Shaker Heights is a suburb where these two live. Kelly works in a grocery store with another best friend, Sarah (Shiri Appleby), where they talk about the ratio of the different kinds of cat food to the different kinds of baby food. Sarah is always there to help Kelly out when being taunted by the school bully, who eventually becomes the target of an elaborate prank that I wouldn’t dream of giving away. We sense a slight romantic tension between Sarah and Kelly, but Kelly eventually sets his sights on a girl completely out of his league, Tabby Bowland (Amy Smart), sister of his best friend Bart. Of course, Tabby will soon be married to an equally WASP-ish young man and Kelly tries to talk her out of it.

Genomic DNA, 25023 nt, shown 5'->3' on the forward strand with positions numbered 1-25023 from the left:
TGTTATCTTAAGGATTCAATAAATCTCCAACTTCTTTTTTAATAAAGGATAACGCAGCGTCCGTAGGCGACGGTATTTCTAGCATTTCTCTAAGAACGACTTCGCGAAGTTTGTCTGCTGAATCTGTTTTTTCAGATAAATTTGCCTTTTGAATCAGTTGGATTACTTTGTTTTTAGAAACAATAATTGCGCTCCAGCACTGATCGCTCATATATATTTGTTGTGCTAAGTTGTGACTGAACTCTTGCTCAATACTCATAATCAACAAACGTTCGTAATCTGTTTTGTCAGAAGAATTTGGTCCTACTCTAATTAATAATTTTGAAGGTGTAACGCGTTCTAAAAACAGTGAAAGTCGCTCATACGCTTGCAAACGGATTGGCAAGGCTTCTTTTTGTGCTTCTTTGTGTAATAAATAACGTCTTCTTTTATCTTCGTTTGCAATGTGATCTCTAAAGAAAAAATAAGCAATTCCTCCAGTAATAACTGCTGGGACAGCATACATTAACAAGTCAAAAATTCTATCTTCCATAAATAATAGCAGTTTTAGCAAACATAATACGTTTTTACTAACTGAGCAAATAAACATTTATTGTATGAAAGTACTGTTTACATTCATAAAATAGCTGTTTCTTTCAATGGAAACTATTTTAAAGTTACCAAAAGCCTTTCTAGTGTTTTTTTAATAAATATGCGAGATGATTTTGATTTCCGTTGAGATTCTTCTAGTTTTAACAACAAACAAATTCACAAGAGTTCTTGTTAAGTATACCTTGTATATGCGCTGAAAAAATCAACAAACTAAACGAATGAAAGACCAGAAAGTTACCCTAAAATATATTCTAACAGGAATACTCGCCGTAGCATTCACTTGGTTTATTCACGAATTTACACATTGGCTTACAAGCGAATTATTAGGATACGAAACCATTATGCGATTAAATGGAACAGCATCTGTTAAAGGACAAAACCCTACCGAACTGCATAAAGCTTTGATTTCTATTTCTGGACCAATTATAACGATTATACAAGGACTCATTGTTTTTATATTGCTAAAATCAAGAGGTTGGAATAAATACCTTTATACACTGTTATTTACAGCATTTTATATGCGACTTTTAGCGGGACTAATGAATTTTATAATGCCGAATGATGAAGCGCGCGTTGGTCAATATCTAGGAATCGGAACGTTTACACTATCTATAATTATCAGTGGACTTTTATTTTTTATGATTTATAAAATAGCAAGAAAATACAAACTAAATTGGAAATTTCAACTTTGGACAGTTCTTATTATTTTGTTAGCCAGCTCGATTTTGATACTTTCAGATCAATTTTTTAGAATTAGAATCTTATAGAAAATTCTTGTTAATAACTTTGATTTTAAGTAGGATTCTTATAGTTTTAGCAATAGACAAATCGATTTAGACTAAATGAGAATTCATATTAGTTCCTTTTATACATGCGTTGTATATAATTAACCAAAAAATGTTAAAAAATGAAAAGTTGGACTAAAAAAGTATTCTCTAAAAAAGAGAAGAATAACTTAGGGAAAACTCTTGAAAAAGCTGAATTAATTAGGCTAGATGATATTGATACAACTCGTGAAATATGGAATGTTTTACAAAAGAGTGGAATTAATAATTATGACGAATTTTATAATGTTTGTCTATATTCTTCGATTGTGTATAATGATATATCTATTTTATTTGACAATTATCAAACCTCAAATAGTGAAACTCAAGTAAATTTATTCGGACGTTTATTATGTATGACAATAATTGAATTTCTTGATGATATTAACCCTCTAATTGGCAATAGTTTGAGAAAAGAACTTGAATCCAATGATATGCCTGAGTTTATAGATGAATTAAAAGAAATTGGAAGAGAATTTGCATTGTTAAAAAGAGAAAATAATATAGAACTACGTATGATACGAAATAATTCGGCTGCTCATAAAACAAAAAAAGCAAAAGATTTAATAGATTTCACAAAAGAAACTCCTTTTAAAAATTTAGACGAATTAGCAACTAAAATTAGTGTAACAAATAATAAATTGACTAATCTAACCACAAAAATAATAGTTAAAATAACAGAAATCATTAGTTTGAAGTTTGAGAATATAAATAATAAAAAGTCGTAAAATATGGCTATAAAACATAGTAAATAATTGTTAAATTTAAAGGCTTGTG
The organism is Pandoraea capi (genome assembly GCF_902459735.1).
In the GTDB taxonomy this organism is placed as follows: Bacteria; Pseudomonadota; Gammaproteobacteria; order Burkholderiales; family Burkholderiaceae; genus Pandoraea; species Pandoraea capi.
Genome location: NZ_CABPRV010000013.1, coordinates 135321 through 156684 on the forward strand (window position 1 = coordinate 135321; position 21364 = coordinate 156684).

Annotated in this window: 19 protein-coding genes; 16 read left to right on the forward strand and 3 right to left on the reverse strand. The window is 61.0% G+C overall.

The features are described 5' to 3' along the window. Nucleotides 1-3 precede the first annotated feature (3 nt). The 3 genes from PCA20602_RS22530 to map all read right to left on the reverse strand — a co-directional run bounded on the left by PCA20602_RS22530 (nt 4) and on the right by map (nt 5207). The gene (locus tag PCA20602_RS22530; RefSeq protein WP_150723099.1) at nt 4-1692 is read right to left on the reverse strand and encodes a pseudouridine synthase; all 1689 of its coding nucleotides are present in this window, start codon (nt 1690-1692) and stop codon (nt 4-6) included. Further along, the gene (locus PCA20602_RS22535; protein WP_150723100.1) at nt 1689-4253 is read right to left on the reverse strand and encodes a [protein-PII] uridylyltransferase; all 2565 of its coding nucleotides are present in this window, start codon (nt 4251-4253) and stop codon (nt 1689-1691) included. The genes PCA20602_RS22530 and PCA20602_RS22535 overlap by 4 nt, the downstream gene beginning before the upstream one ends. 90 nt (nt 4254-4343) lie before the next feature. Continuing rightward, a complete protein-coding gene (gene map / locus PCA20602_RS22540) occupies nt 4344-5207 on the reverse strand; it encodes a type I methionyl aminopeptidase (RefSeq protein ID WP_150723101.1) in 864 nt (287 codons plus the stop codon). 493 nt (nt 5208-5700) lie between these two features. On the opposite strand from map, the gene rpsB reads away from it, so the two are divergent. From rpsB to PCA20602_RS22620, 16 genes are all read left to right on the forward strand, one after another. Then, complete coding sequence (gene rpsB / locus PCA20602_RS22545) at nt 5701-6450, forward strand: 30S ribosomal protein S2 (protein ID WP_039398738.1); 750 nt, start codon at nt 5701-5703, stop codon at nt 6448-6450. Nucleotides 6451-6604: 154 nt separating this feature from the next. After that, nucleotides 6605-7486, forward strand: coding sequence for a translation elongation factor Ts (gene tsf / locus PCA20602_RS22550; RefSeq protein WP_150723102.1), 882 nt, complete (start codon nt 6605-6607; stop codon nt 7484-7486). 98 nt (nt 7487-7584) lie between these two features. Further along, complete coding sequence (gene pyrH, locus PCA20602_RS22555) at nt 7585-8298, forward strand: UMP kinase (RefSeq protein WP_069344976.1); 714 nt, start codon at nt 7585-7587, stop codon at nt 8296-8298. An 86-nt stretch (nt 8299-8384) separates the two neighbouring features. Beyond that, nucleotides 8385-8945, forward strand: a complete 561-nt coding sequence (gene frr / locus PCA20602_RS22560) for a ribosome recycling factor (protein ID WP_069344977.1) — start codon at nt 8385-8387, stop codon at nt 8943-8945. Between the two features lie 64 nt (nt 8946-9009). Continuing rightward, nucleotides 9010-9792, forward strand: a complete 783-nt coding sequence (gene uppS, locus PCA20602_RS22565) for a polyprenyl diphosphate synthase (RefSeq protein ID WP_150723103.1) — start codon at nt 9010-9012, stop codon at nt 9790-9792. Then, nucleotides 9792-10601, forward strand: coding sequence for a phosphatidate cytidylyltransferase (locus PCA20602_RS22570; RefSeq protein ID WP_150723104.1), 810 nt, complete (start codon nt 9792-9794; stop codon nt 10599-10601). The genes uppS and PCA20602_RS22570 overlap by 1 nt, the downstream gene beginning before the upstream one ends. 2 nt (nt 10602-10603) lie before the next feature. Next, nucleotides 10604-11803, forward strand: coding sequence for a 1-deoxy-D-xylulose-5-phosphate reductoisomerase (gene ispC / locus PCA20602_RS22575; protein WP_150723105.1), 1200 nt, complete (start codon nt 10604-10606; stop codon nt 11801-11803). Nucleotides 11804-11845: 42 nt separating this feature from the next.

Kelly is a likable guy, the kind of person we usually root for in a teen angst drama. He looks awkward, never conforms, always has the right thing to say and reminds us of that uncomfortable time in our lives when we fall for someone completely out of our range. I liked him and I wanted him to do good, but I never really got the sense that he was fighting the good fight for something noble. He falls in love, but of course it’s a hopeless situation, and of course if and when things turn sour, he will always have his cute best friend Sarah on which he can fall back.